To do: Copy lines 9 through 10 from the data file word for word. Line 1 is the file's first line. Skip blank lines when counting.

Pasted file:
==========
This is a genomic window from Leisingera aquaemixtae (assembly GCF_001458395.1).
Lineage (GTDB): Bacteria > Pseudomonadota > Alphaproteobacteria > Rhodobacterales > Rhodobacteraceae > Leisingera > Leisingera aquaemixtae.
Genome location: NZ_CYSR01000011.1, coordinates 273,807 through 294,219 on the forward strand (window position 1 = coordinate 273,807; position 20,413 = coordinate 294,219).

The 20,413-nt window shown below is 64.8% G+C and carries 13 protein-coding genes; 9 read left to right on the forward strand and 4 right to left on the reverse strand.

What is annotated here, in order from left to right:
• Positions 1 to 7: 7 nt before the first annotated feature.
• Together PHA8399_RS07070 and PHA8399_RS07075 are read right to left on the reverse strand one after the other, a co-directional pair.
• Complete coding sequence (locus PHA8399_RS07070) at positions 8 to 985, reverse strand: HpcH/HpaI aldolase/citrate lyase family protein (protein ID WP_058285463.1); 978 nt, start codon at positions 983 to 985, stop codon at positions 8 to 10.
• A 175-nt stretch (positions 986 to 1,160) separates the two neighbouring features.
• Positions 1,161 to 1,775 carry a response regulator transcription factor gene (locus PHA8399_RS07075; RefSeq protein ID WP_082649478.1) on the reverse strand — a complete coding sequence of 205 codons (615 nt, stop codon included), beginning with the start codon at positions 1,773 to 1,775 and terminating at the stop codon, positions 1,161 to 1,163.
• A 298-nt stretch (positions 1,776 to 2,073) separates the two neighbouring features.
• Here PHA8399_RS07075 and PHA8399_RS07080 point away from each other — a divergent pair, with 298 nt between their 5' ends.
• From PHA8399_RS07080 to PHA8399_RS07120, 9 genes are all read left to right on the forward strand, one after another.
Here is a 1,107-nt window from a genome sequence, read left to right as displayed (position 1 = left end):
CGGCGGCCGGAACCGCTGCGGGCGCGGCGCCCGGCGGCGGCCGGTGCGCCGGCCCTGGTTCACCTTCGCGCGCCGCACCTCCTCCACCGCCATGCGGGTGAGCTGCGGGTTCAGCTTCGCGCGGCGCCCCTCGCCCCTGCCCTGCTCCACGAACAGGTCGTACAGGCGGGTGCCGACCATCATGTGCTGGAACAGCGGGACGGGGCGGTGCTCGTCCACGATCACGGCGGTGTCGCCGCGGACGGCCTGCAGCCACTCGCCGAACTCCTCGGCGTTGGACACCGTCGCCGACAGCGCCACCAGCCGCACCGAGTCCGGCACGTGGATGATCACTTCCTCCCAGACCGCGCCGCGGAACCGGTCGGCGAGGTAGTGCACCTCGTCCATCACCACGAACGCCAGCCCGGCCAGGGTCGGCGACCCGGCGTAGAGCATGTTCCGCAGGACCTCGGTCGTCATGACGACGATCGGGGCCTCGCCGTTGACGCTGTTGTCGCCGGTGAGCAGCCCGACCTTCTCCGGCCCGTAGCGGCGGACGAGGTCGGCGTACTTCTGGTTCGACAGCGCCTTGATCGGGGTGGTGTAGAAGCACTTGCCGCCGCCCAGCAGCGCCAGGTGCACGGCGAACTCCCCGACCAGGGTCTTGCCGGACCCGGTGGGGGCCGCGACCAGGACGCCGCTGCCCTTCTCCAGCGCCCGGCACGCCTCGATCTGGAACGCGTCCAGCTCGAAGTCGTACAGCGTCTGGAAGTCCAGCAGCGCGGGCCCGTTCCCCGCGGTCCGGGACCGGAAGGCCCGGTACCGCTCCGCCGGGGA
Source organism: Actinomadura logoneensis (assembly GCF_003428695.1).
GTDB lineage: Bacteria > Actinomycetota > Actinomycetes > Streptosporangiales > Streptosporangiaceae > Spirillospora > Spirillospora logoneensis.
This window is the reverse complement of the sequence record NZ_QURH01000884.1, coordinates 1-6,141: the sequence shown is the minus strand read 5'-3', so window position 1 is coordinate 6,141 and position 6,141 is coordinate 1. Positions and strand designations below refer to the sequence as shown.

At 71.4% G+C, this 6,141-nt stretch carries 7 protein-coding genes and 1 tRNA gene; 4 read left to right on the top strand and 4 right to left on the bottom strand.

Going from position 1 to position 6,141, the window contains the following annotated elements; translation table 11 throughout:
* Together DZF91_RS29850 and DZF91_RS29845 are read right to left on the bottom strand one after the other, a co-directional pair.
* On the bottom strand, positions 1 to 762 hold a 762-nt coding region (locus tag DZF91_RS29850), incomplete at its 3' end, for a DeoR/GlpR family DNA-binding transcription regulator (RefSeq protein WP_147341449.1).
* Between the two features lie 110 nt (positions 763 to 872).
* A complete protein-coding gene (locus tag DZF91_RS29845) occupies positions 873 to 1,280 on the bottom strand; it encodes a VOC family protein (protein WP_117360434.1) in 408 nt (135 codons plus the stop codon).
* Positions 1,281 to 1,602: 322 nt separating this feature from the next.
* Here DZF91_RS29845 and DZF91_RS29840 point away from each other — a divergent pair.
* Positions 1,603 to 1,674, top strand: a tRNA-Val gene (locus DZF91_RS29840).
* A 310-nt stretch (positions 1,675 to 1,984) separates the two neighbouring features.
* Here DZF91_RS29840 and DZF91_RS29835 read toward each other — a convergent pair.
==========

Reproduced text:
• A 175-nt stretch (positions 986 to 1,160) separates the two neighbouring features.
• Positions 1,161 to 1,775 carry a response regulator transcription factor gene (locus PHA8399_RS07075; RefSeq protein ID WP_082649478.1) on the reverse strand — a complete coding sequence of 205 codons (615 nt, stop codon included), beginning with the start codon at positions 1,773 to 1,775 and terminating at the stop codon, positions 1,161 to 1,163.